Externalities - Externalities Introduction One of the basic...

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Externalities
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Introduction One of the basic principles: Markets are usually a good way to organize economy activity. In absence of market failures, the competitive market outcome is efficient, maximizes total surplus. One type of market failure: externality , the uncompensated impact of one person’s actions on the well-being of a bystander. Externalities can be negative or positive , depending on whether impact on bystander is adverse or beneficial.
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Introduction Self-interested buyers and sellers neglect the external costs or benefits of their actions, so the market outcome is not efficient. Governments can sometimes improve market outcomes. In presence of externalities, public policy can improve efficiency.
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Examples of Negative Externalities Air pollution from a factory The neighbor’s barking dog Late-night stereo blasting from the dorm room next to yours Noise pollution from construction projects Health risk to others from second-hand smoke Talking on cell phone while driving makes the roads less safe for others
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0 1 2 3 4 5 0 10 20 30 Q (gallons) P $ The market for gasoline Recap of Welfare Economics Demand curve shows private value , the value to buyers (the prices they are willing to pay). Supply curve shows private cost , the costs directly incurred by sellers. The market eq’m maximizes consumer + producer surplus. $2.50 25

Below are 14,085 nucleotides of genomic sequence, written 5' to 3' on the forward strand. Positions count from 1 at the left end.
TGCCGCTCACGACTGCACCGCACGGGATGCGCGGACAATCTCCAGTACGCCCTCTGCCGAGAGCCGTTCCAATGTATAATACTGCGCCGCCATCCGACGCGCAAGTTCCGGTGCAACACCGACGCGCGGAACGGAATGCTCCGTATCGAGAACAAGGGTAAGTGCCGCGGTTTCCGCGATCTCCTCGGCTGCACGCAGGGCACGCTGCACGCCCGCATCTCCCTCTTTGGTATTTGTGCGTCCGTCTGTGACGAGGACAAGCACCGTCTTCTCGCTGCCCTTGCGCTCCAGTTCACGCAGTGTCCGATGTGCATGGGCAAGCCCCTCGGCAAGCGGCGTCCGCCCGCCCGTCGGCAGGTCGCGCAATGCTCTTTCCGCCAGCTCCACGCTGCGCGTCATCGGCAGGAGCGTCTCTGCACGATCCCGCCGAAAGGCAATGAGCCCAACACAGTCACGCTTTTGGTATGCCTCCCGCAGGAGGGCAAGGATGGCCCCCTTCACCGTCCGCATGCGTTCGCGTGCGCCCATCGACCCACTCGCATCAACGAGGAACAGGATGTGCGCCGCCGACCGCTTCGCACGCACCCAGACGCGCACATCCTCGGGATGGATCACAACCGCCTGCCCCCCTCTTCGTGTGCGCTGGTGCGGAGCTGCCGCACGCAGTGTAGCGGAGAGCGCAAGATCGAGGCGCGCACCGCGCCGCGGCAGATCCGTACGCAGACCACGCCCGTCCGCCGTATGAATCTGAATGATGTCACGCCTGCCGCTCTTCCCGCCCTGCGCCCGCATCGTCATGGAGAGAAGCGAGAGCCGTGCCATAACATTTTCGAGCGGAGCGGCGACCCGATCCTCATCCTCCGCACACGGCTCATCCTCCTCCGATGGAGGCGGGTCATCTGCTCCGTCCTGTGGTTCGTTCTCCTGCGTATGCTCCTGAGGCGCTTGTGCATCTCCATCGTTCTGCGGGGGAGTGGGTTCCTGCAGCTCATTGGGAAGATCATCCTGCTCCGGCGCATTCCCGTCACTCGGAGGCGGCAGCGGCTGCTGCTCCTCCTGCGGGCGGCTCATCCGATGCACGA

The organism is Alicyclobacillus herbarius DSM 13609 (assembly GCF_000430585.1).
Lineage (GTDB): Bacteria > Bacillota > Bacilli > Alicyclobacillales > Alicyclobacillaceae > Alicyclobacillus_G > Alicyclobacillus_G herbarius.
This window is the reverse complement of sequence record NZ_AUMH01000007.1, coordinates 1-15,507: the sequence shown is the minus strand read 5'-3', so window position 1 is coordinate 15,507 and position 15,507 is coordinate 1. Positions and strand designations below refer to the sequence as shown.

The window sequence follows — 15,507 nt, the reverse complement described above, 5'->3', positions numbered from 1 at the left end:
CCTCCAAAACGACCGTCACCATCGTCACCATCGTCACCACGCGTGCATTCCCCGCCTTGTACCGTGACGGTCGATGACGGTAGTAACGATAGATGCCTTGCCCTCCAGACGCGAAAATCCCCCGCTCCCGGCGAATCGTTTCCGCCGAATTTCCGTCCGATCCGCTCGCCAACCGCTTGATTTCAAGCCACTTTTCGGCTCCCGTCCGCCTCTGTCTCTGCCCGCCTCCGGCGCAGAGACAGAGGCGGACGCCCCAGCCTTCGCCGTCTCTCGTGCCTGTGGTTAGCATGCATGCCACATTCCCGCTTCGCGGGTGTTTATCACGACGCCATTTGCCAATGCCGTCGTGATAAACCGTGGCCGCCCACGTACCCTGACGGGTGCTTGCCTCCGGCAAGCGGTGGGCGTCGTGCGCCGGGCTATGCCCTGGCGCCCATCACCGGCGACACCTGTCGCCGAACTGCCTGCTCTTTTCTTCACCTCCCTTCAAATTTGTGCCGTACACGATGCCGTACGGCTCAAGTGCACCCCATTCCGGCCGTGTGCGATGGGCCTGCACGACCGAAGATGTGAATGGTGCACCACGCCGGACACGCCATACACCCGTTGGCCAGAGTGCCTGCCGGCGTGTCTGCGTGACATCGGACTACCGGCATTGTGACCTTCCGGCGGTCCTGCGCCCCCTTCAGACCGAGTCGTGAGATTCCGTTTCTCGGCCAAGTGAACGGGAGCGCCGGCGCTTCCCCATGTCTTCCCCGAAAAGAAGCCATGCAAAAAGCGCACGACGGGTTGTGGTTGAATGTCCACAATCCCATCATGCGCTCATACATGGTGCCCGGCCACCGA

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0 1 2 3 4 5 0 10 20 30 Q (gallons) P $ The market for gasoline Analysis of a Negative Externality Supply (private cost) External cost = value of the negative impact on bystanders = $1 per gallon (value of harm from smog, greenhouse gases) Social cost = private + external cost external cost
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0 1 2 3 4 5 0 10 20 30 Q (gallons) P $ The market for gasoline Analysis of a Negative Externality D S Social cost The socially optimal quantity is 20 gallons. At any Q < 20, value of additional gas exceeds social cost. At any Q > 20, social cost of the last gallon is greater than its value to society. 25
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0 1 2 3 4 5 0 10 20 30 Q (gallons) P $ The market for gasoline Analysis of a Negative Externality D S Social cost Market eq’m ( Q = 25) is greater than social optimum ( Q = 20). 25 One solution: tax sellers $1/gallon, would shift S curve up $1.
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“Internalizing the Externality” Internalizing the externality : altering incentives so that people take account of the external effects of their actions In our example, the $1/gallon tax on sellers makes sellers’ costs = social costs. When market participants must pay social costs, market eq’m = social optimum. (Imposing the tax on buyers would achieve the same outcome; market Q would equal optimal Q .)
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Being vaccinated against contagious diseases protects not only you, but people who visit the salad bar or other public places.
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This note was uploaded on 11/23/2010 for the course ECONOMICS Econ 13 taught by Professor Georgesarraf during the Winter '10 term at UC Irvine.

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Externalities - Externalities Introduction One of the basic...

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